But even if the guidelines were strong enough, there is a bigger problem: they aren’t enforced. To date, most of the laws that have an effect on indoor air pollution have largely been at the state level and have involved banning smoking in public places.
As for other dangers of air pollution, the guidelines set by federal and international agencies don’t translate much into action on the ground. “Most of these are voluntary guidelines and are not enforceable by the agency that sets them,” explains Seals.
There are federal agencies, such as the Consumer Product Safety Commission (CPSC), which could enforce indoor guidelines or set safety standards; so far they have not. As referenced in a May 11 article by David Roberts of Vox, in 1986, an EPA report called on the CPSC to do a better job of assessing the dangers from gas stoves. Thirty-four years later, there’s no real action.
So, in order to actually protect health, there are two problems that need to be addressed. “One, are these guidelines good enough… and then how do we make the guidelines enforceable, and how do we use them?” asks Seals.
The gas stove
Of all the dangers to safe indoor air, one stands out for its immunity to regulation: gas stoves, which were explored in a recent report by Rocky Mountain Institute. Unlike other appliances which burn fuel indoors, in the United States there is no federal requirement that gas stoves be vented to the outside of homes.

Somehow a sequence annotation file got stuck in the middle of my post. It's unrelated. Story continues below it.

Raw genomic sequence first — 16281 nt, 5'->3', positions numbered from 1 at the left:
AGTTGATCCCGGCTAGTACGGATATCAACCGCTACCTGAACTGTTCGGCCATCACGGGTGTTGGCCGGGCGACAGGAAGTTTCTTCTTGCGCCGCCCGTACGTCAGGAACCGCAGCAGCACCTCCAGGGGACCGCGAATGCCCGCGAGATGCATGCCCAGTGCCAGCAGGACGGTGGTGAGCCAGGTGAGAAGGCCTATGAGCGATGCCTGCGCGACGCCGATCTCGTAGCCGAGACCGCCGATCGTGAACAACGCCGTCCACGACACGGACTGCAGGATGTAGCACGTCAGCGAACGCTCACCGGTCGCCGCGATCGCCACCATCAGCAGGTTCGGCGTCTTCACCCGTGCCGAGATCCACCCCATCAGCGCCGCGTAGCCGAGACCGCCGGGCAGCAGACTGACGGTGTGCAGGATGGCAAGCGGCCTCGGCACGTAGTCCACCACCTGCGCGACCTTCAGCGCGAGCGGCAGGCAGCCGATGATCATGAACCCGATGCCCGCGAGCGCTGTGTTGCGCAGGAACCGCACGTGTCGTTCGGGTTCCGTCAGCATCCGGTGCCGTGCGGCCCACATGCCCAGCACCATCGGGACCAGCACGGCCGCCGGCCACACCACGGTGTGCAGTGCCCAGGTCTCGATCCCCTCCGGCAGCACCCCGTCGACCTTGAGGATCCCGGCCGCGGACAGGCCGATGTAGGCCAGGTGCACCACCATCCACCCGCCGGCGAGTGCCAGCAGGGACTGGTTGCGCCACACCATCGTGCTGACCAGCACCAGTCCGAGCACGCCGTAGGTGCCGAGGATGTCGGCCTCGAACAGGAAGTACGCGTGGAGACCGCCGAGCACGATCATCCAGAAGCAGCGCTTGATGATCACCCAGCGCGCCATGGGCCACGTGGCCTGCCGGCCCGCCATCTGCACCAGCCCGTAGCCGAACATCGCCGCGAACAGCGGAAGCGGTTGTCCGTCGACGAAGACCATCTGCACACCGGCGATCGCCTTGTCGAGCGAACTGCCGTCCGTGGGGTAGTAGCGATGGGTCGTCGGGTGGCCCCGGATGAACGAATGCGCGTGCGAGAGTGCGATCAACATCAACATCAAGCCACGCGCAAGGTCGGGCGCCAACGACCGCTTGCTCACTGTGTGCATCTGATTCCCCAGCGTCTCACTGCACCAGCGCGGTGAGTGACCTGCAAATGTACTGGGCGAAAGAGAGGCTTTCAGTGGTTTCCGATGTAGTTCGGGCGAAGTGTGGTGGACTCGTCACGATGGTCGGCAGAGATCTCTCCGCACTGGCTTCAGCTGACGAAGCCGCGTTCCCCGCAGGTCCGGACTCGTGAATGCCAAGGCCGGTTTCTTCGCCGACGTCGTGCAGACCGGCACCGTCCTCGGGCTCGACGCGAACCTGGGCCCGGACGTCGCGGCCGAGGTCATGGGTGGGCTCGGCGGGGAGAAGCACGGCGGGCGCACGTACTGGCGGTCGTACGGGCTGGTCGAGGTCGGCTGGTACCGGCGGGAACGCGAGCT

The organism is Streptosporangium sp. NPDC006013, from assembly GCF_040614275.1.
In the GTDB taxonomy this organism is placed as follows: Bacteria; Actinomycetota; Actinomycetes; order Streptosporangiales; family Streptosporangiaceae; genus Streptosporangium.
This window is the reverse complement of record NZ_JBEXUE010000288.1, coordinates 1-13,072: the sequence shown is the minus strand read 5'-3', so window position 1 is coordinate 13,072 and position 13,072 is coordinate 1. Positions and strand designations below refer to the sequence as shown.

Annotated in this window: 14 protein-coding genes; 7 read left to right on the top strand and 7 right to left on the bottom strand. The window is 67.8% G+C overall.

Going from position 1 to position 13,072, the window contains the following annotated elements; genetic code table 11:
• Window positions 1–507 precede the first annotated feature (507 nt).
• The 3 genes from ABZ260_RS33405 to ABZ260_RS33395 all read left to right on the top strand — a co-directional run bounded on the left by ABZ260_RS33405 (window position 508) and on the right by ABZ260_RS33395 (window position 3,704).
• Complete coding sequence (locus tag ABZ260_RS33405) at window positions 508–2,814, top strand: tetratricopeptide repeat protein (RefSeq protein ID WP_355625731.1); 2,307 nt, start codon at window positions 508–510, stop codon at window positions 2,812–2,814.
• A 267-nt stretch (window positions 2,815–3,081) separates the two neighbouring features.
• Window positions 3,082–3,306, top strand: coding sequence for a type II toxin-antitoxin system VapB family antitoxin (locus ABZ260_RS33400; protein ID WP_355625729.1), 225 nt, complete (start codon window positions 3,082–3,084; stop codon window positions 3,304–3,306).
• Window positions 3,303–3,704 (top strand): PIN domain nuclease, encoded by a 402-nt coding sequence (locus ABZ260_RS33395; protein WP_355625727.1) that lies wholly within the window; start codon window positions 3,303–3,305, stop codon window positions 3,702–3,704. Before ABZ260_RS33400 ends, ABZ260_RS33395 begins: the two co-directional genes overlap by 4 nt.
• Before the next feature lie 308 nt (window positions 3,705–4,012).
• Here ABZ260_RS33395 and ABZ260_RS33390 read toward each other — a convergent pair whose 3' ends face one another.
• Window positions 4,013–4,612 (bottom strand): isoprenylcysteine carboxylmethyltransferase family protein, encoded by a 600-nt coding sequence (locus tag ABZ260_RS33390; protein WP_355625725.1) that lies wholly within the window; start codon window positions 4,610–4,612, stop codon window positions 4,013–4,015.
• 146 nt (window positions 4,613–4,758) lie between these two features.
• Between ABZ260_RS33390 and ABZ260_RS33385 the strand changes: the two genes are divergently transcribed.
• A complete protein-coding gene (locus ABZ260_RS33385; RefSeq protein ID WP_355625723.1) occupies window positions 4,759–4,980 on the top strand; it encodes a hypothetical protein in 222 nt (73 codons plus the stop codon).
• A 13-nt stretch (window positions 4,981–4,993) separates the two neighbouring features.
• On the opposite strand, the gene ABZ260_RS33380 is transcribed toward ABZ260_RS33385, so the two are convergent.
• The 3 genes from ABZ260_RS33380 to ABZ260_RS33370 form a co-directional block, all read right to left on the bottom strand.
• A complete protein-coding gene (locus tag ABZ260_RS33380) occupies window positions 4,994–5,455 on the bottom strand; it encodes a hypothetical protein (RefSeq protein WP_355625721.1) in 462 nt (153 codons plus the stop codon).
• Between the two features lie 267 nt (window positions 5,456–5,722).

This is particularly notable, as gas stoves can cause levels of pollution that would be illegal outdoors. According to the EPA, while homes without gas stoves have CO levels from 0.5 to 5 parts per million (ppm), homes with well-adjusted gas stoves have levels that can run from 5 to 15 ppm, and homes with poorly adjusted gas stoves can be 30 ppm or higher. This is well in excess of the 9 ppm in the EPA’s guidelines.
Likewise, homes with gas stoves show levels of NO2 that are 50%–400% higher than homes that do not have gas stoves. And while EPA does not issue guidelines for indoor NO2, this can mean levels higher than the EPA’s guidelines for outdoor air pollution.
This is a particularly serious problem, given that even before the practice of self-quarantining and “stay-at-home” orders, Americans were already spending 90% of their time indoors.
Tackling the indoor air problem
There are moves to address the indoor air pollution from gas stoves. Based on the most recent science, Canada’s health agency is providing more strict guidelines for NO2, both indoors and outdoors. But so far, enforcement is still lacking.
RMI is working to change that, starting in California. As a first step, in April RMI testified before the California Air Resources Board, asking the agency to set stronger indoor guidelines based on the most recent science for NO2. The state of California has the authority to regulate indoor appliances through codes, and after stronger guidelines are set there is an opportunity to work on enforcement.
However, the biggest promise comes from the movement to phase out gas stoves and other appliances in new construction altogether, which has begun in California and spread to at least one city in Massachusetts.
We must also reduce fossil fuel use in buildings to meet our climate goals, but there is a need to protect the public from the dangers of pollution, including the pollution that we cannot see.
“In this country, our work is not done until we ensure that all families have a safe and clean way to cook their meals,” notes Brady Seals.
Christian Roselund is editorial director at the Rocky Mountain Institute. ©2020 Rocky Mountain Institute. Published with permission. Originally posted at RMI Outlet.